If you are like me you have noticed a lot more people talking about climate change in the last month. President Obama’s cap and trade proposal has certainly garnered more attention on the subject. Many opponents tend to ask why we should be pursuing such a massive program in the middle of an economic crisis. Unfortunately, I have also had more conversations with individuals asserting global warming is a hoax or overblown.
Recent polling data supports that lack of firm public support that will be necessary to pass cap and trade legislation. A recent Gallup poll shows more Americans are beginning to question global warming now that a serious legislative proposal has been offered.
Eroding public support for cap and trade is having its effect on the debate in Congress. A recent Detroit News article cites eroding support even among Democrats:
Citing the burden the standards would put on manufacturing, particularly automobile-related manufacturing, Michigan Democratic senators Carl Levin and Debbie Stabenow are signaling their opposition.
Levin, six other Democrats and 26 Republicans are objecting to a Senate procedural budget reconciliation process that would limit debate and amendments to Obama’s proposed debate cap-and-trade legislation, according to the Detroit News.
As many have observed, the political debate in Congress may shape up to be less about political party and more about geography. Senators, whether Democrat or Republican, from coal states or manufacturing states will find it very difficult to support cap and trade legislation.
What is even more threatening to a cap and trade proposal is that the Republicans have yet to fully seize on their attack message- with the economy in shambles now is not the time to be enacting climate change legislation. Right now, Republicans are soft peddling opposition to cap and trade, as articulated in Reuters recently by Sen. Murkowski:
Congress will not be able to pass legislation capping carbon emissions in 2009 if the economy continues its downward slide, a key Republican senator said on Monday.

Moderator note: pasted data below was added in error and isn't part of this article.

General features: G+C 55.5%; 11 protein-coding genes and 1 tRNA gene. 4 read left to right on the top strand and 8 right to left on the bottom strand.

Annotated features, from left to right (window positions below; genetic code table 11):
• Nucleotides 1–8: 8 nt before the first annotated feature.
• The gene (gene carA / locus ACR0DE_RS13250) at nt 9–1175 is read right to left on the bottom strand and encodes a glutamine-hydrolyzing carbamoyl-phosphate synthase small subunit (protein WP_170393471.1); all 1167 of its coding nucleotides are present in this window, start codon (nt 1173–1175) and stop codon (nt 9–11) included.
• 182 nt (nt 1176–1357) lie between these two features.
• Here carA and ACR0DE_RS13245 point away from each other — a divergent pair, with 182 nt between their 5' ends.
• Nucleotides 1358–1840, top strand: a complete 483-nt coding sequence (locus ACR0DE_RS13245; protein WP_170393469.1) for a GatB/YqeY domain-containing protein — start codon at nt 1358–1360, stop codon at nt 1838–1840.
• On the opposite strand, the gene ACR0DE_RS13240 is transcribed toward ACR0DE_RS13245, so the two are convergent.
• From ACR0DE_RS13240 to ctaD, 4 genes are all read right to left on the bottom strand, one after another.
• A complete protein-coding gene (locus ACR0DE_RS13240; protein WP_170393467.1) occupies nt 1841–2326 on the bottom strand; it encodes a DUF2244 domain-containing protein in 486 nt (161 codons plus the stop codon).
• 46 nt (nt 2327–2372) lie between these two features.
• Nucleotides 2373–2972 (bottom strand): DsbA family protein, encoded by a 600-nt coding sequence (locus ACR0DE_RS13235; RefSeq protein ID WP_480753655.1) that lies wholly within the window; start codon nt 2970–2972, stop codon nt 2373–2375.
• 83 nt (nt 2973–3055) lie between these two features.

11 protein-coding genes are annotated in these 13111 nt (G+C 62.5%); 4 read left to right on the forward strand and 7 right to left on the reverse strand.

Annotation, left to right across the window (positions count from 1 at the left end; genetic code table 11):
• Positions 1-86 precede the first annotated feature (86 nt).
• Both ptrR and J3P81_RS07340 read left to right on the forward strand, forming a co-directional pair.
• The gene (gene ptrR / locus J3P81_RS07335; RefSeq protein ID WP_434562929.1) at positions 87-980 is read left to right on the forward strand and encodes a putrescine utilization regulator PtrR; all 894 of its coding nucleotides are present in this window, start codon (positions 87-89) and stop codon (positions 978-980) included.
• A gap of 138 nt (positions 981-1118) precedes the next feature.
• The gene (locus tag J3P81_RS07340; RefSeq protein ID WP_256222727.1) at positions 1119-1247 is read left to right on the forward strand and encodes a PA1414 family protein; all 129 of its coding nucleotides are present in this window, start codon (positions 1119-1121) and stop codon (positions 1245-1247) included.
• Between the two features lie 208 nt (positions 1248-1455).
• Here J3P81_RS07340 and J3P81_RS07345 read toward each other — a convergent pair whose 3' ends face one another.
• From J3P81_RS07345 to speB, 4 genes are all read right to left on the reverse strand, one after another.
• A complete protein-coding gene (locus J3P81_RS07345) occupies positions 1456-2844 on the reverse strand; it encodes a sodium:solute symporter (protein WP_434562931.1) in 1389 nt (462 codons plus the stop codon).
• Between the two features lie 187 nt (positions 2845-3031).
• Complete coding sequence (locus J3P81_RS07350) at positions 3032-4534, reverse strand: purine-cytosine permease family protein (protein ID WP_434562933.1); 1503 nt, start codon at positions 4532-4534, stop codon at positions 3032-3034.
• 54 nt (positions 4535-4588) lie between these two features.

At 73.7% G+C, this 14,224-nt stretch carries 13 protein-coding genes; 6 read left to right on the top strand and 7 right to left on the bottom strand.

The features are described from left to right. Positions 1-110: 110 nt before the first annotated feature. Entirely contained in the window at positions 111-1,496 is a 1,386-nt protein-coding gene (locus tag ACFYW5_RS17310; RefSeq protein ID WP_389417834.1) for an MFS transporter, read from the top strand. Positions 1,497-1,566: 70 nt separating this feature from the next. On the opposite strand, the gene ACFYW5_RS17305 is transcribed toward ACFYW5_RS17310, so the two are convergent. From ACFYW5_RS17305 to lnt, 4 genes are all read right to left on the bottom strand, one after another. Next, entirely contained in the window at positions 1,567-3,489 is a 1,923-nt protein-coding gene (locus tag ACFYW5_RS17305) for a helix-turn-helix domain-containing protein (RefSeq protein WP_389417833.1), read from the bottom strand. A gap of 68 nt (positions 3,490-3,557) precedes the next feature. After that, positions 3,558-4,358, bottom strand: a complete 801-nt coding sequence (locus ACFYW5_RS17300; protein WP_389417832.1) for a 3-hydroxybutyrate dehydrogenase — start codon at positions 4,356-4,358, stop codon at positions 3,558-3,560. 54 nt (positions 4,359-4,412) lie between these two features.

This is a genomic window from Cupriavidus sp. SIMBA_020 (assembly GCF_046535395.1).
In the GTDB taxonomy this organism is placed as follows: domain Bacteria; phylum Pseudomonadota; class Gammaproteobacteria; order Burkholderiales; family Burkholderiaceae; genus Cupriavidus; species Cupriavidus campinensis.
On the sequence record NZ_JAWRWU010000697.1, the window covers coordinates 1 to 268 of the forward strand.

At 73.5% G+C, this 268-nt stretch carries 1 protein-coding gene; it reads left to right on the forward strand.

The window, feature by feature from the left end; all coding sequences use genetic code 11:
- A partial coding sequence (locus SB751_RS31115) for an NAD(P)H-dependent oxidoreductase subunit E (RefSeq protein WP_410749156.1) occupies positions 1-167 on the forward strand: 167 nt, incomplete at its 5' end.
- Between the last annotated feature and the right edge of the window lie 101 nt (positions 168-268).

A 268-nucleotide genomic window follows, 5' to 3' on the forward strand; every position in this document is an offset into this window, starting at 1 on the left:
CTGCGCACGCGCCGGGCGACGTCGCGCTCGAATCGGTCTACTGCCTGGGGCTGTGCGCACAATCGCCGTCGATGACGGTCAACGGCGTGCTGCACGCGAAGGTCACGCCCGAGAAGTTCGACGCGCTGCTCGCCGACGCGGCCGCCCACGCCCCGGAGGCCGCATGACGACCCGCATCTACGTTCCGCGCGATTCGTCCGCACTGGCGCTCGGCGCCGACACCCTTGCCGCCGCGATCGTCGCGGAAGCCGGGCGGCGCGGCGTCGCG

"If the economy is still where we are right now, I would suggest to you it’s not happening this year," Senator Lisa Murkowski told reporters at a Platts Energy Podium.
Once the polling numbers show they can win the debate, you know they will ratchet up the heat…so to speak.
What does the challenge of passing carbon legislation mean? As discussed in prior posts, it means that regulation of greenhouse gases (GHGs) through the Clean Air Act will happen first and in a dramatic fashion. Many of those opposing carbon cap and trade legislation seem to ignore this reality.
EPA has already drafted final emission reporting rules for GHGs. Next month, EPA is likely to issue their draft endangerment finding. In addition, EPA will take additional action to regulate GHGs under the Clean Air Act. Massive litigation will follow all of these rulemaking efforts. More suits will be filed by environmental groups looking to use existing authority under the Clean Air Act to block new plants or reduce emissions.
Unfortunately, the command and control approach that will result from regulation under the Clean Air Act will be far more costly and will create great uncertainties. Cap and trade has consistently been shown to be more effective and a cheaper way of reducing emissions.
The clash between cap & trade and regulation under the Clean Air Act, was recently highlighted by a project titled "Breaking the logjam." This project involved N.Y. University School of Law and New York Law School and enlisted 40 environmental law experts across the ideological spectrum. The conclusion of the report was cap and trade is a far more effective means of addressing climate change:
Experience has shown the cap and trade approach to criteria pollutants can achieve cuts at lower cost than are achievable under the highly prescriptive and cumbersome regulatory method at the heart of the current statute [Clean Air Act]
In my mind, the debate cannot be framed in terms of either regulation or no regulation. There is no such option. There is certainly enough Congressional support for addressing climate change that any legislative proposal to amend the Clean Air Act to prevent regulation of GHGs will be unsuccessful.
Rather, the debate must be viewed as which method of regulation is the better option. When viewed in this manner, we should be debating the elements of the cap and trade legislation- offsets and auction v. allocation-not whether to pass such legislation.